Economists generally believe that inflation is primarily driven by money supply. But a rising money supply alone does not necessarily lead to inflation. As shown in the chart, money supply has risen rapidly since the late 1990’s while velocity of money supply has fallen – such that CPI inflation remained low, and in fact the trend was down (albeit volatile).

Money supply vs velocity and inflation chart

The pandemic-induced emergency response in 2020 brought massive new liquidity injections that caused a big spike in money supply but a big fall in velocity, as the fast-growing money supply exceeded the hobbled economy’s real demand for capital and its ability to absorb it – leading to accelerated asset inflation and unproductive capital allocation (aka “malinvestments,” or in adviser-speak, imprudent). You know what I’m talking about – meme stocks like GameStop (GME), the SPAC craze, low-quality altcoins (like the infamous Dogecoin, which its founders admit was created as a joke, with no real use and unlimited supply), non-fungible tokens (NFTs, which absolutely have a bright future as a concept but perhaps not some of the simple digital images selling for multiple millions of dollars). Even homes in many markets have been bid up beyond the reach of the median buyer due to investor speculation and short-term rentals.

But asset inflation aside, the main problem driving the CPI (other than rent from the housing bubble) is that consumer demand quickly returned to pre-COVID levels while supply chains have been slow to recover, leading to a spike in excess demand (the gap between demand and supply) and elevated CPI inflation until supply chains (factories, transport, logistics, energy, labor) fully mend. I don't foresee any specific drivers for velocity of money to suddenly spike, so recovery in supply chains should level off the inflationary pressures.

As for comparing the latest CPI to 1982, it is not apples-to-apples. The COVID-based shutdowns that decimated the supply side of the equation are wholly unique, as are the fiscal and monetary responses, global coordinated central bank policy, volatility control, and the “Fed put” that flooded the economy with liquidity to instantly restore and maintain the demand side – and which actually started in earnest in 2008 with the financial crisis. Nobody truly understands how we emerge from these engineered circumstances. Whereas in 1982, inflation was on the way down from a high of 14.8% after a lengthy period defined by various Middle East oil embargos (at a time when Energy was the largest sector of our economy) and massive spending on the Vietnam War.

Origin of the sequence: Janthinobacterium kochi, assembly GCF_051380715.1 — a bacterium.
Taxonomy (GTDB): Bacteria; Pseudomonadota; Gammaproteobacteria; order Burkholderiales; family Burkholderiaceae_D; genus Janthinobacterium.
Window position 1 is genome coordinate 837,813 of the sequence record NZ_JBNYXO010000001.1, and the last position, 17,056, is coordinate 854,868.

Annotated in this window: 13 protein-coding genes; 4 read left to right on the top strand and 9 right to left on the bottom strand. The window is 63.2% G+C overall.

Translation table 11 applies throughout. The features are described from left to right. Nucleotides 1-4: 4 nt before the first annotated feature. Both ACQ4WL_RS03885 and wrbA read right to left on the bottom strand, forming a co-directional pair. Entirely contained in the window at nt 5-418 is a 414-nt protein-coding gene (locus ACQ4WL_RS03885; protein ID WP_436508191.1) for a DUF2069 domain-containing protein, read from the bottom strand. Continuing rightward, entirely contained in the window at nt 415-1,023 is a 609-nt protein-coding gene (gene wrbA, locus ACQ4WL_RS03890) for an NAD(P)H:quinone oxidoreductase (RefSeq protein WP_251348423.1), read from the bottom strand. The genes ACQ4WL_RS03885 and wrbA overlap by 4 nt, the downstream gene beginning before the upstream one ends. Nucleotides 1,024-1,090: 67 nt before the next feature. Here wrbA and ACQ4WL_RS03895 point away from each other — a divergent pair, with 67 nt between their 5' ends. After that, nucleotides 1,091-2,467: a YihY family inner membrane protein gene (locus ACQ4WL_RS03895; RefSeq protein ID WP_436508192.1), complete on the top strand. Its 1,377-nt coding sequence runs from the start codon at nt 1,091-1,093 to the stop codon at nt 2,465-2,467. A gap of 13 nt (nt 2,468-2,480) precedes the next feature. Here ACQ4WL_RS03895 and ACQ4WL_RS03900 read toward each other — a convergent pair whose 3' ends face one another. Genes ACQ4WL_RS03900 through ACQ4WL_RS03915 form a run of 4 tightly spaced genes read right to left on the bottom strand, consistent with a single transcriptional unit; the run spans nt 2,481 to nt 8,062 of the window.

Lastly, inflation is not being driven by greedy corporate chieftains, in my view. They have no desire to perpetuate supply chain disruptions as a convenient excuse for price gouging. Rather, they prefer the competitive marketplace in which they strive to delight their customers with higher product quality, better consumer service, and lower prices. Consumers and businesses alike want nothing more than a return to that kind of normalcy. But I think it is the heavy hand of Big Government totalitarianism-run-amuck that is perpetuating the supply chain disruptions and continuing to scare the bejesus out of such a large swath of the population. Even the hard-Left cheerleaders for Big Government and its “temporary” restrictions on individual liberties, choices, and speech are signaling a weariness with the fallout of their policies. If instead our leaders would just ease up on the mandates, restrictions, and regulations (including on fossil fuels!), and let the free market do what it does naturally, inflation will come down much more quickly. I know what you are thinking: “Good luck with that.” But one can hope.